• Anonymous says:

    I definitely agree with this one, and I'm actually reading David Burns book called 'Feeling Good' which deals with cognitive therapy and how to use it to change negative thoughts as well as treating depression. It can be very frustrating to change a thought that has been drilled into us since childhood but we have to work on changing our way of thinking about our hair so that we can handle the negative comments and reactions and realize that the only opinion that matters is our own. WE have the power to embrace our individuality without the consent of others! 🙂

  • Anonymous says:

    hey yall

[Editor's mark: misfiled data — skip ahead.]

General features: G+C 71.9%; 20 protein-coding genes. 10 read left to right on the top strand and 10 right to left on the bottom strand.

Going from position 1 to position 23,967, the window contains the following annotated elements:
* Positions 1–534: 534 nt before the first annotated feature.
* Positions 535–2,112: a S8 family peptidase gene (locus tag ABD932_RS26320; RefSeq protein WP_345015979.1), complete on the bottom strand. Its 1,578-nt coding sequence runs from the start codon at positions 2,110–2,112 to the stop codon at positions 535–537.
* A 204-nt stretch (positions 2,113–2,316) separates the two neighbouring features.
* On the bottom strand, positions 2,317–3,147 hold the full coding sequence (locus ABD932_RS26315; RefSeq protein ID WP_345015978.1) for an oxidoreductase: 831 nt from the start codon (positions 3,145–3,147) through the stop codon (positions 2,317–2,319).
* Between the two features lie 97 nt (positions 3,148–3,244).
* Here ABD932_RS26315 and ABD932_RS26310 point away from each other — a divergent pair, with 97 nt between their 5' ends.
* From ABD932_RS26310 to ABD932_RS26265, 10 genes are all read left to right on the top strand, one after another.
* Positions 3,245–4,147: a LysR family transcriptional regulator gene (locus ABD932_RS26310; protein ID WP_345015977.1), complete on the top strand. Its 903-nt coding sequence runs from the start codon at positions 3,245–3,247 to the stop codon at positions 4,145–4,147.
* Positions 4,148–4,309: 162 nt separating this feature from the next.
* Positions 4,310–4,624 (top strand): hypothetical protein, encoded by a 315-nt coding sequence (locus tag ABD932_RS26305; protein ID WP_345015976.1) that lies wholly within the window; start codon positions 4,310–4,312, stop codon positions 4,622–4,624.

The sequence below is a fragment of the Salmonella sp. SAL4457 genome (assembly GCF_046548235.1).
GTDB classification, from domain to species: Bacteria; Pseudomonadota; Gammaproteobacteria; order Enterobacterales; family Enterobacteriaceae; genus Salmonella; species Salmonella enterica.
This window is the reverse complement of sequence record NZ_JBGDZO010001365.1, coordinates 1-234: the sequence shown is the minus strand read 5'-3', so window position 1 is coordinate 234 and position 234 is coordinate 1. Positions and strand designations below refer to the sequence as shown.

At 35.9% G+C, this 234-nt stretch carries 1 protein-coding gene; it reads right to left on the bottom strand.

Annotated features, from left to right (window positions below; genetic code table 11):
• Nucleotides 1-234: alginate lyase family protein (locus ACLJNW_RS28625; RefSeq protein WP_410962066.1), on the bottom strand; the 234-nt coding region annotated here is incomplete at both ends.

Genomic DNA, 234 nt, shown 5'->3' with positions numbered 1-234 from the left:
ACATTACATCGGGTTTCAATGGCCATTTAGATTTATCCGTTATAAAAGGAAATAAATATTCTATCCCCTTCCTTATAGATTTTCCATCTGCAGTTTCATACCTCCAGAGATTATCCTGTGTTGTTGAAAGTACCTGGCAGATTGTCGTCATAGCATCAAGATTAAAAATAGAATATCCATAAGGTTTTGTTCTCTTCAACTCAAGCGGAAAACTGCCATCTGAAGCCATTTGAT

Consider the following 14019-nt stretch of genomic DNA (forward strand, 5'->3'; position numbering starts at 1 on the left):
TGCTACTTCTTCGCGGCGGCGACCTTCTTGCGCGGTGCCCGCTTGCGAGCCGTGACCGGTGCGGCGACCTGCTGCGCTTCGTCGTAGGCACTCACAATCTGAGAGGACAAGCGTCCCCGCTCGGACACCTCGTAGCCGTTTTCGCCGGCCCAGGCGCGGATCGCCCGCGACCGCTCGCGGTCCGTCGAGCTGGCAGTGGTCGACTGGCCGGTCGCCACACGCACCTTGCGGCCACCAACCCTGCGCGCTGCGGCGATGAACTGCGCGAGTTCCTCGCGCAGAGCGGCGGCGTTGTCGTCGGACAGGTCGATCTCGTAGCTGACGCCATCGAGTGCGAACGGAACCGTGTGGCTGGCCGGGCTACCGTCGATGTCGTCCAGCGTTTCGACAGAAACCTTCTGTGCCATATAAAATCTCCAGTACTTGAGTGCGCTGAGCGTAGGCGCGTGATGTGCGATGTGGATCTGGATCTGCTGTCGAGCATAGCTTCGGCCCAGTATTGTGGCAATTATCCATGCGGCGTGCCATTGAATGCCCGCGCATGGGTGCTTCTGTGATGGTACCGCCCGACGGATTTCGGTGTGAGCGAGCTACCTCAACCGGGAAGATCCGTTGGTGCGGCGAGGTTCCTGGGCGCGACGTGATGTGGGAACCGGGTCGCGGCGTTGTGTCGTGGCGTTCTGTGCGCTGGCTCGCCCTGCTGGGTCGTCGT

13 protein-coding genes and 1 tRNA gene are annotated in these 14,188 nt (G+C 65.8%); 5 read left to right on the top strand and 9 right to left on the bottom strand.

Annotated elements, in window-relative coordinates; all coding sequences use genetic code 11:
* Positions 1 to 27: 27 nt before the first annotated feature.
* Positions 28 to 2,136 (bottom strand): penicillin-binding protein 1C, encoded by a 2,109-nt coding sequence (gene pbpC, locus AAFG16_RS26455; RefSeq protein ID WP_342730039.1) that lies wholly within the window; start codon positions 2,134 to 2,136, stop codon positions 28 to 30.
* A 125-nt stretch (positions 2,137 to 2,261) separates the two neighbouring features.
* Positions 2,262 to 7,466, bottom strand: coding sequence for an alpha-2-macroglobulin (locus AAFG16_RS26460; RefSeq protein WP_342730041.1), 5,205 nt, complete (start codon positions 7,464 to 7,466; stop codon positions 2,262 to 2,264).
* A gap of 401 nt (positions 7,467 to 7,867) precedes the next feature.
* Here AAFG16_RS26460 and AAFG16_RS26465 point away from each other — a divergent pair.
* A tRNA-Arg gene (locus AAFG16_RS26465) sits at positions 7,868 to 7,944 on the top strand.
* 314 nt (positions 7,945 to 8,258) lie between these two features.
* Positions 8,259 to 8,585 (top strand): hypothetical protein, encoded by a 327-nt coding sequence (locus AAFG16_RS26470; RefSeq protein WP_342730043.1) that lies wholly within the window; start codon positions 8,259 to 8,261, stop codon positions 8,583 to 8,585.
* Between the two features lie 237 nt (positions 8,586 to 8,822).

i needed this one. ive been really battling negative thoughts about my hair lately. Like i jsut can't stand it. im in that weird place (for me atleast) where my hair isnt quite long enough to fit into a ponytail (or bubble as i used to say back in BK) and its just weird to me. Taking care of it just takes so much work, and i havent found a way to keep it looking decent for more than 1-2 days without having to completely do it all over. As a mom of three little ones and a housewife/homemaker..i just dont have that kind of time. Plus, i never was one to take very good care of my hair, but it just always grew and i took that for granted. I did a BC (for atleast the 5th time) last year, and for some reason my hair just isnt growing back the way it used to. ive been thru some emotional ups n downs that im sure affected my hair (pregnant, miscarriage, and pregnant again…and now moved to the middle east where the water is desalinated which i hear is bad for ur hair, plus some of these women seem to have negative thoughts about their skin color n hair that it seems they take for granted as truth) so im sure that has something to do with this kinda awkward thing going on with my hair. To tell u the truth, the thing that keeps me from relaxing it is my daighter. She's mixed and i feel its important for her to love her curly hair. what would she think if i straightened min..shes only 5 by the way. but really, what would i b teaching her. i need to love my hair, and take care of it as an example to her, and also for myself. i dont know why these negative thoughts keep creeping up…but they do. i just resolve myself to get over it. to remember, like ive always believed, that each persons natural beauty is beautiful, and that what makes the difference is how u care for ur hair, not what texture it is. but like i said, be it hormones right now or what…these negative thoughts have really been plaguing me. thnx for this…